The federal government has handed Deloitte a contract worth $4.5 million for further work on the new myGov platform, bringing the consulting giant’s total bill for the project to nearly $35 million over just 18 months.
The government has also gone to the market for vendors to work on the next stage of the project, which will involve the integration of “core customer experience capabilities” into the new myGov platform.
The Digital Transformation Agency (DTA) has led the project to develop a new version of myGov, to initially run alongside the existing platform before eventually replacing it.
Deloitte has been the key contractor on the project since early 2020, after first being awarded a near-$1 million contract to build a prototype as part of a ‘90-day sprint’.
The company was then awarded a $9.5 million contract to turn this into a working beta, which was launched publicly late this year. The cost of this contract has since blown out to $28.1 million.
In November last year Services Australia handed Deloitte a further $1.2 million to continue its work until the end of 2020.
The department has now handed Deloitte another contract to continue its work on the new myGov platform, this time worth $4.61 million over six months.
Listed only as being for “information technology services, a spokesperson for Services Australia confirmed the work relates to the new myGov platform, with Deloitte selected as part of the new Systems Integrator Panel.
“Services Australia is leading the technology work on sustaining the current myGov system and developing the enhanced myGov beta. Deloitte Digital is one of a number of vendors which will be engaged from a Systems Integrator Panel, which was established in late 2020, to provide technical resources to support this work and the ongoing COVID response implementation to work within myGov,” a Services Australia spokesperson told InnovationAus.
Deloitte has now worked on all three stages of the myGov project. Most of the consultancy’s work last year was on the creation of the beta platform, which included personalised contact, a web-based myGov inbox, opt-in notifications and login access to myGov. Users have been able to access the beta by choice since late last year.
The final stage of work will see the beta platform fully developed, including a dashboard, profile, inbox and forms.
Once fully functional, this new platform will offer a user experience more in line with social media giants and other tech companies such as Netflix.
“This platform will collect services, apps and other customer experience capabilities to give users everything they need. This will operate on a ‘Netflix’ model, providing users with what they need to do next based on their previous interactions with government services – similar to Netflix’s ‘recommended to you’,” the DTA said last year.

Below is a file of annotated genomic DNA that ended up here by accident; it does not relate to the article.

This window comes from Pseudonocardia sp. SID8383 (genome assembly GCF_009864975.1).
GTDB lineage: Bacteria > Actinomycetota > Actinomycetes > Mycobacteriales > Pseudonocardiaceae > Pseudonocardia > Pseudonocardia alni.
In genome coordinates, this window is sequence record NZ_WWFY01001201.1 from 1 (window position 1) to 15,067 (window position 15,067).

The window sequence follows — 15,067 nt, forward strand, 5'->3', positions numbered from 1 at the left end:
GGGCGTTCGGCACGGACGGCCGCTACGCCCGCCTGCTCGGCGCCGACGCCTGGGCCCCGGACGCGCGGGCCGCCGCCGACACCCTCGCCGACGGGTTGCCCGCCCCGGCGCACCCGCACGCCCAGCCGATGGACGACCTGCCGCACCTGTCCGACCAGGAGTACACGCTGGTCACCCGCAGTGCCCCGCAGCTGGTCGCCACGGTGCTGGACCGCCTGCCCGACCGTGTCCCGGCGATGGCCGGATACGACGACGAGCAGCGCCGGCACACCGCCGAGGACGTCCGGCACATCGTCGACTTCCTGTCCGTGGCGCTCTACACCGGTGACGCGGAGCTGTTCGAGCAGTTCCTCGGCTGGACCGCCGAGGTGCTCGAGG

Services Australia posted a new request for expressions of interest last week for private contractors to work on this stage of the program. Vendors will be asked to “provide suitable software capabilities to enable any of the prescribed bundles of the core customer experience capabilities”.
These capabilities are content management, experience delivery and experience analytics. They include the personalisation of the customer experience on the new myGov, and the collection of data and analysing of this information.
The REOI closes on 3 march, with a product verification exercise to be required as part of the second stage of the procurement.
Along with Deloitte, a number of other contractors have been brought in to assist with the project. Fellow consultancy Nous has been paid just over $1 million for advice and support on the second stage of the project, while McKinsey scored $1 million to develop a business case for the work.
Law firm King and Wood Mallesons will be paid $1.75 million to provide legal services, while Maddocks will also be paid $100,000 in legal fees.
Proximity Advisory Services was also brought in to provide probity advice on a $100,000 contract.
Total contractor costs for work on the project over 18 months are at more than $40 million for the myGov beta.
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how many billions have been thrown at fatcats for roads never built, harranging poor disadvantaged people into non existent casual crappy jobs and into jobkeeper aka greasing palms of gluttonous businesses, robodebt and bad decisions ($30 ml airport)? off with scomo and his patsies heads and let them ‘eat cake’ for a change.